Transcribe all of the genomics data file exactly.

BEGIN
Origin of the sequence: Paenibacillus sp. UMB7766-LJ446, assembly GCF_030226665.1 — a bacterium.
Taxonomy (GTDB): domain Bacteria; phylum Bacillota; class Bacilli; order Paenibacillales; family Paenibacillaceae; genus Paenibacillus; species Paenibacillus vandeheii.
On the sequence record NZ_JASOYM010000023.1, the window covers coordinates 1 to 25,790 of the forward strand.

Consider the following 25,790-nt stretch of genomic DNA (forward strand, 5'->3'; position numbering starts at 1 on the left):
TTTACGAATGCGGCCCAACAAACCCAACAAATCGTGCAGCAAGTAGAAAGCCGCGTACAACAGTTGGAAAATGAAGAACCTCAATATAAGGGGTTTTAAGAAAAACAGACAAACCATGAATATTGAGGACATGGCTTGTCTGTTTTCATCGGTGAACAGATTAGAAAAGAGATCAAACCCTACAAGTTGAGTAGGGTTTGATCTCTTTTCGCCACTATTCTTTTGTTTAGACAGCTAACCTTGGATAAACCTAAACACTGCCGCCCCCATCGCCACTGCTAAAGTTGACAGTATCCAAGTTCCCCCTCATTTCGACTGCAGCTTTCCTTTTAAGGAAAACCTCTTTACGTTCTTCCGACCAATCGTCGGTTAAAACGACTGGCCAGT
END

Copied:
Origin of the sequence: Paenibacillus sp. UMB7766-LJ446, assembly GCF_030226665.1 — a bacterium.
Taxonomy (GTDB): domain Bacteria; phylum Bacillota; class Bacilli; order Paenibacillales; family Paenibacillaceae; genus Paenibacillus; species Paenibacillus vandeheii.
On the sequence record NZ_JASOYM010000023.1, the window covers coordinates 1 to 25,790 of the forward strand.

Consider the following 25,790-nt stretch of genomic DNA (forward strand, 5'->3'; position numbering starts at 1 on the left):
TTTACGAATGCGGCCCAACAAACCCAACAAATCGTGCAGCAAGTAGAAAGCCGCGTACAACAGTTGGAAAATGAAGAACCTCAATATAAGGGGTTTTAAGAAAAACAGACAAACCATGAATATTGAGGACATGGCTTGTCTGTTTTCATCGGTGAACAGATTAGAAAAGAGATCAAACCCTACAAGTTGAGTAGGGTTTGATCTCTTTTCGCCACTATTCTTTTGTTTAGACAGCTAACCTTGGATAAACCTAAACACTGCCGCCCCCATCGCCACTGCTAAAGTTGACAGTATCCAAGTTCCCCCTCATTTCGACTGCAGCTTTCCTTTTAAGGAAAACCTCTTTACGTTCTTCCGACCAATCGTCGGTTAAAACGACTGGCCAGT